SZA takes on pop rock? On “F2F,” listeners can find SZA channeling the likes of Avril Lavigne and Paramore, with lyrics provided by her best friend and Grammy winning artist, Lizzo. On the track, SZA misses her ex and is willing to do anything to replace the feeling. SZA even hates herself for it:  “I hate me enough for the two of us/Hate that I can’t let go of you enough.” She finds herself aching to fill the emptiness her ex left behind, singing “I’m lookin’ for comfort.”

     “Nobody Gets Me”:

     Teased four days before SOS’s release, “Nobody Gets Me” finds SZA, once again, missing her ex. She doesn’t want her ex to move on and fears nobody will understand her in the same way. In the ballad, she sings, “How am I supposed to tell you/I don’t wanna see you with anyone but me?/Nobody gets me like you.” The song is rumored to be about her ex-fiancé, whom she was with for 11 years.


     On track 15, SZA is confident and is not asking for your opinion. She’s self-assured and over the drama. “I got everything and I’m livin’ all for rеvenge/I been burnin’ bridges, I’d do it ovеr again.” She’s dependent on herself and maybe even a little conceited. 


     SZA’s regretful and hates the changes she’s made to please a no good guy. She’s tired of being treated like an ordinary girl and wishes she still felt special. “I don’t wanna see you, why’d you have to treat me/Like I was an ordinary girl?/I wish I was special.” This song is the converse of the CTRL classic “Normal Girl,” in which she sings, “I wish I was a normal girl.”

     “Too Late”: 

     SZA questions if it’s too late for her and her ex to rekindle their relationship. She’s aware of the danger that this relationship brings, singing “We both scared of love/Movin’ so close, we combust/Is it bad that I want more?” She longs for someone to fill the void. In the outro of “Too Late,” SZA provides listeners with an all too familiar sentiment, “I just wanna be loved.” 


    In “Far,” SZA’s dealing with a lot of rejection. She’s put her feelings on layaway and is tired of being used and playing stupid. She’s at the point where she doesn’t even recognize herself. With a laid back melody and relaxed vocals, SZA sings, “Far, far ’cause I let you define me/I’m far, far ’cause I can’t trust nobody/Far, stay far, so far.”


     SZA first teased “Shirt” at the end of 2020 after the song went viral on TikTok. It was later previewed in the March 2021 music video for “Good Days.” It was officially released on October 28, 2022. The song focuses on all the complex feelings that come with loving someone. SZA questions if things are really supposed to feel this way, asking “How I’m ‘posed to trust, baby? ‘Posed to love?/It ain’t ‘posed to hurt this way.” She knows love is supposed to be liberating and light hearted but she’s “in the dark right now.”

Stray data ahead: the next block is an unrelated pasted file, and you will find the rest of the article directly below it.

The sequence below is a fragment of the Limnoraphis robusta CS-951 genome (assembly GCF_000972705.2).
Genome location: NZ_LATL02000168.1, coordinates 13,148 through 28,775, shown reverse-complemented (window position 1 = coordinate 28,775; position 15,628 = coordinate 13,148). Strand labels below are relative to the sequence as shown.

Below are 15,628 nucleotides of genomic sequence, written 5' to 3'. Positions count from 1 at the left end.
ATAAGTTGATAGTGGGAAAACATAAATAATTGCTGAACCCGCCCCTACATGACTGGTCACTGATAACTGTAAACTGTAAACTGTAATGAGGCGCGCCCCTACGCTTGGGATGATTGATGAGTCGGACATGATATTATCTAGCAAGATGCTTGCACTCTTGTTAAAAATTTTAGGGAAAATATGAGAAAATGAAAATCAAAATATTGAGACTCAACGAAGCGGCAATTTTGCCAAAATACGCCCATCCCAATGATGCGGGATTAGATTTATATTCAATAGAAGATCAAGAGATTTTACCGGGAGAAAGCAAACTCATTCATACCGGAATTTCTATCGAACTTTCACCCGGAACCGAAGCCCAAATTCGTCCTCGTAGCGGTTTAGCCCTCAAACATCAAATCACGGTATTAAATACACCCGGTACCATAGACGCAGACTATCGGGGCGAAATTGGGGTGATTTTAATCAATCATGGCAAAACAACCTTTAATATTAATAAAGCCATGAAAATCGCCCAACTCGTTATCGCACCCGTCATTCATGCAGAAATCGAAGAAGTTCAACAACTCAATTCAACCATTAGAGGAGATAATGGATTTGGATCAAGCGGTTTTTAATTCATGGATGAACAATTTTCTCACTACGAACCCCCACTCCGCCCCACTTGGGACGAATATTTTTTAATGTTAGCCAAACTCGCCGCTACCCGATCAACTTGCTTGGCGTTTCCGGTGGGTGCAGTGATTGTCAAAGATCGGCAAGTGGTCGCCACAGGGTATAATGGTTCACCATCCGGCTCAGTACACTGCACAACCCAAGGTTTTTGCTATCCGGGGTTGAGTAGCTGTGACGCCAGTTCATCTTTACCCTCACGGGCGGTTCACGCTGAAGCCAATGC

“Open Arms (feat. Travis Scott)”: 

     “Love Galore” part 2? “Open Arms” marks the fifth collaboration between SZA and Travis Scott. The track is a love song about wanting to be with someone for eternity. In the chorus, SZA proclaims, “I’m so devoted to you, to you, to you.” Scott comes in for verse 3. His verse is smooth and lyrical, a change of style for the fast-paced rapper. Listeners find Scott with a lover who sees all of him, expressing that they “Drew my favorite color, now you seein’ every shade of me.”

     “I Hate U”: 

     “I Hate U” was first released on SZA’s Soundcloud in August of 2021 and later released on streaming platforms in December. On the track, SZA’s tired of the contradictions. She’s reminiscent, done with being treated badly, and over the arguments. She’s letting everyone know that “ if you wonder if I hate you (I do).” 

     “Good Days”: 

     SZA’s ready to heal on “Good Days.” Released nearly two years before SOS’s debut, “Good Days” is about forgetting the past and living in the present. SZA is trying to get her mind right and free herself from the shackles holding her down. She’s even ready to let go of her ex, announcing “I don’t miss no ex, I don’t miss no text/I choose not to respond.” 

     “Forgiveless (feat. Ol’ Dirty Bastard)”:

     SOS comes to a close with track 23, featuring vocals from Wu-Tang Clan member, Ol’ Dirty Bastard. SZA sings about letting go of those who have done her wrong. She’s healed from her previous traumas and knows she’ll be protected by those around her. The track closes the album on a positive note; SZA’s moving on, singing “Not in the dark anymore/I might forgive it, I won’t forget it.”

     In all, SOS is an hour-long oasis of feelings and thoughts. SZA is melancholic, wrathful, nostalgic, impulsive, and confident all at once. This vast emotional ocean is relatable. The bitterness and sadness that surfaces after a tumultuous breakup, the confidence and freedom of the rebound, and the sleepless nights caused by the fear that nobody will understand you in the same way. Although it’s the antithesis of its preceding album, SOS still exemplifies SZA’s once in a lifetime talents. 

     SOS is now available on streaming and for purchase.